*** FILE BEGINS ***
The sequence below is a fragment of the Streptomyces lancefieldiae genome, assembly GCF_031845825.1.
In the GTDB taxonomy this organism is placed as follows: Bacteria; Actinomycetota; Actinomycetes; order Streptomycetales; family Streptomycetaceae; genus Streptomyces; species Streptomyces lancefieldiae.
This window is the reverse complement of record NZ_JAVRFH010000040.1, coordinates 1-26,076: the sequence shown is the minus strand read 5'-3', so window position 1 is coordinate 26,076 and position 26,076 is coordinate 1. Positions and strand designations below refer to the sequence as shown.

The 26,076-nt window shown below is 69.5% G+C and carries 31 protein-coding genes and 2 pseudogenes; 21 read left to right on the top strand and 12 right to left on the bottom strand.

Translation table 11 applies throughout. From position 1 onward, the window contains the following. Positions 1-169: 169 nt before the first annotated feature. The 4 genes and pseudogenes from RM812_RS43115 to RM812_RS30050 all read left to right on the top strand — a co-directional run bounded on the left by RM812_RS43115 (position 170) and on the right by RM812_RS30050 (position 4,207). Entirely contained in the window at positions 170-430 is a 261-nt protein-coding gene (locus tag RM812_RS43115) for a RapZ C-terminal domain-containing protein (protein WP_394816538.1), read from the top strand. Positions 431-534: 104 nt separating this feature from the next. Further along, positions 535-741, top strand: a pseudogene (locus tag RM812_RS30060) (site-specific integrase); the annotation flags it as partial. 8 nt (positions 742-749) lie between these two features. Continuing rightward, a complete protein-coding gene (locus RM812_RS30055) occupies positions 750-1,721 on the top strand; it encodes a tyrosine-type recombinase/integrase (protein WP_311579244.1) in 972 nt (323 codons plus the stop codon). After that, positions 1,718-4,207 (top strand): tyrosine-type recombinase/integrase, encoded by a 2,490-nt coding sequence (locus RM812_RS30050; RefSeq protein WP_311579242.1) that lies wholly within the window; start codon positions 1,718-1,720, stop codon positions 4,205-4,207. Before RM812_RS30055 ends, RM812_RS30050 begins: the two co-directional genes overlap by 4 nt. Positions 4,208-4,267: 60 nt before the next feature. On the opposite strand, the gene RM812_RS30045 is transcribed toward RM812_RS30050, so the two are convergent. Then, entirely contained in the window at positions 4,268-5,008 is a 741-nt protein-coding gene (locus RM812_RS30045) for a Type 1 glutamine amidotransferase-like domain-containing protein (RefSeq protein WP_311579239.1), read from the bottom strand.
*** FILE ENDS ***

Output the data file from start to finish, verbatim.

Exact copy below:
The sequence below is a fragment of the Streptomyces lancefieldiae genome, assembly GCF_031845825.1.
In the GTDB taxonomy this organism is placed as follows: Bacteria; Actinomycetota; Actinomycetes; order Streptomycetales; family Streptomycetaceae; genus Streptomyces; species Streptomyces lancefieldiae.
This window is the reverse complement of record NZ_JAVRFH010000040.1, coordinates 1-26,076: the sequence shown is the minus strand read 5'-3', so window position 1 is coordinate 26,076 and position 26,076 is coordinate 1. Positions and strand designations below refer to the sequence as shown.

The 26,076-nt window shown below is 69.5% G+C and carries 31 protein-coding genes and 2 pseudogenes; 21 read left to right on the top strand and 12 right to left on the bottom strand.

Translation table 11 applies throughout. From position 1 onward, the window contains the following. Positions 1-169: 169 nt before the first annotated feature. The 4 genes and pseudogenes from RM812_RS43115 to RM812_RS30050 all read left to right on the top strand — a co-directional run bounded on the left by RM812_RS43115 (position 170) and on the right by RM812_RS30050 (position 4,207). Entirely contained in the window at positions 170-430 is a 261-nt protein-coding gene (locus tag RM812_RS43115) for a RapZ C-terminal domain-containing protein (protein WP_394816538.1), read from the top strand. Positions 431-534: 104 nt separating this feature from the next. Further along, positions 535-741, top strand: a pseudogene (locus tag RM812_RS30060) (site-specific integrase); the annotation flags it as partial. 8 nt (positions 742-749) lie between these two features. Continuing rightward, a complete protein-coding gene (locus RM812_RS30055) occupies positions 750-1,721 on the top strand; it encodes a tyrosine-type recombinase/integrase (protein WP_311579244.1) in 972 nt (323 codons plus the stop codon). After that, positions 1,718-4,207 (top strand): tyrosine-type recombinase/integrase, encoded by a 2,490-nt coding sequence (locus RM812_RS30050; RefSeq protein WP_311579242.1) that lies wholly within the window; start codon positions 1,718-1,720, stop codon positions 4,205-4,207. Before RM812_RS30055 ends, RM812_RS30050 begins: the two co-directional genes overlap by 4 nt. Positions 4,208-4,267: 60 nt before the next feature. On the opposite strand, the gene RM812_RS30045 is transcribed toward RM812_RS30050, so the two are convergent. Then, entirely contained in the window at positions 4,268-5,008 is a 741-nt protein-coding gene (locus RM812_RS30045) for a Type 1 glutamine amidotransferase-like domain-containing protein (RefSeq protein WP_311579239.1), read from the bottom strand.